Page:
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   PastimesJudgment from Above?


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To: monu who started this subject9/18/2001 7:59:22 PM
From: E
   of 14
 
I noticed this comment in your thread description, and wonder if you would expand on it. I ask because I have heard expressed on talk radio and on Pacifica radio rather a lot of hostility to Israel and to Jews (as opposed to Zionists), since September 11, and it is disturbing to me. I should say up front that I'm not religious. I should also say that I have friends, an elderly Jewish couple, who survived the concentration camps, and have met through them other survivors; and that I have many Jewish friends whose families lost members in the Holocaust. This is probably why I am especially sensitive on this issue, and concerned.

We have seen destruction. Will we now see a fall?
Those who have made a connection between Israel and the U.S. must remember that God chastized his people repeatedly to little or no avail. God himself fought against Israel at times. (See Jeremiah 21: 4,5).

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To: E who wrote (3)9/18/2001 11:15:37 PM
From: monu
   of 14
 
E,
Let me say upfront that I believe God has and has always had a special interest in the Jewish people. I am not Jewish myself but through reading the bible, realize He has a special love for them. Now, I know that will irritate some. Nevertheless, I see this expressed throughout the word of God.

Yet, God is a righteous God and He does judge whether we want to believe it or not. Starting with the "flood", on to Sodom and Gomorrah, nation after nation has been judged for their wickedness. Israel was not excluded and nor will America be.

In the case of Israel, Jeremiah (one of their own) prophesied God's judgment against them. He was (as well as other prophets) considered the villain. Still, what he said came to pass, not what the smooth talkers spoke about.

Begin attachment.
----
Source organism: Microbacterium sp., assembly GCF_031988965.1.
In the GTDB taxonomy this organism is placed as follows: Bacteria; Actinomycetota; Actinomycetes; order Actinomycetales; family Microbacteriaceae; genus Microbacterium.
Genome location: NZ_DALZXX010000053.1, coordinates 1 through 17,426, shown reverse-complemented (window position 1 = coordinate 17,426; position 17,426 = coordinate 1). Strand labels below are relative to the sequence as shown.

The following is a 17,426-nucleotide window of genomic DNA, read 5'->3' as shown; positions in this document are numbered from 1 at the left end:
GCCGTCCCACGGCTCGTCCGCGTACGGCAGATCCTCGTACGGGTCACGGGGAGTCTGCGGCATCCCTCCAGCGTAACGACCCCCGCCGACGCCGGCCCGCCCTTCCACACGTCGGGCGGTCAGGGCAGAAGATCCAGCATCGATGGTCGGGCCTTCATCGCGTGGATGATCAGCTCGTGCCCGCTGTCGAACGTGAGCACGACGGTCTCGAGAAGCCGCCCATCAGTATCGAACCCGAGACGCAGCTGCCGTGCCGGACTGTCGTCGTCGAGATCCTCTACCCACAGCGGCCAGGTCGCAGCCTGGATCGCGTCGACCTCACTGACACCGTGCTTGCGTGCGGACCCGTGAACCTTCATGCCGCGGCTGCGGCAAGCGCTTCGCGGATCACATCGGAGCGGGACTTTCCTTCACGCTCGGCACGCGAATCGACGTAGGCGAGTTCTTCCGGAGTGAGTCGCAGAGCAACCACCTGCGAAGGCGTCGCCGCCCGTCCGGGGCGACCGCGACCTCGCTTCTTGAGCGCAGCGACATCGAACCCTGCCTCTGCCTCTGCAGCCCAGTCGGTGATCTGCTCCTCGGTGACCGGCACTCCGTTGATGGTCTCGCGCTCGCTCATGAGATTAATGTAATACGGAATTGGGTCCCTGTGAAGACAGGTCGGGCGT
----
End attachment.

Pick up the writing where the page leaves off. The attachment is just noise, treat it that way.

I see the same attitude in America. Although I never considered us a "chosen" people, I did see parallels between those that are belittled for suggesting judgment and those prophets of old. At the same time, I see the smooth talkers prevailing. There is all this "God Bless America" but meanwhile we ignore what matters to God most and for the most part want nothing to do with Him.

In Isaiah 9:9-11, we see a people determined to build back up what God has meant to be brought down. It is as He says, because of the "pride and stoutness of heart". America has the same spirit when it comes to rebuilding the WTC. We never stop to think that maybe, just maybe, the Lord allowed this in order to wake us up to repentance. Repentance though begins individually for God says, "All have sinned and fall short of the glory of God". I believe this and even if my country continues on the road of destruction, I have peace in my own soul.

As far as your friends go, because they are a "chosen" people, they will always be the "enemy" in this world's point of view because the world is at enmity with God.

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To: monu who wrote (4)9/19/2001 12:38:01 AM
From: E
   of 14
 
I appreciate your thoughtful and courteous response. I will say that you are not the first to suggest that God had a hand in what happened to the thousands of people who were crushed and burned and suffocated in the WTC. And each time I have heard that theory i have been amazed that anyone would worship such a God. I would think it would be necessary either to exculpate God, or stop worshipping Him. And i would think a loud voice from the sky understood in every language would be a better and kinder wake up call than killing all those people without explaining. But I warned you that i'm not religious, and i know this is not the way you see it, and may even shock you.

BTW, as I understand it, "the chosen people" means simply that God chose the Jews to receive the Torah. I haven't talked to anyone about this in a long time, so if I have that wrong, correct me.

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To: E who wrote (5)9/19/2001 7:57:28 AM
From: monu
   of 14
 
E,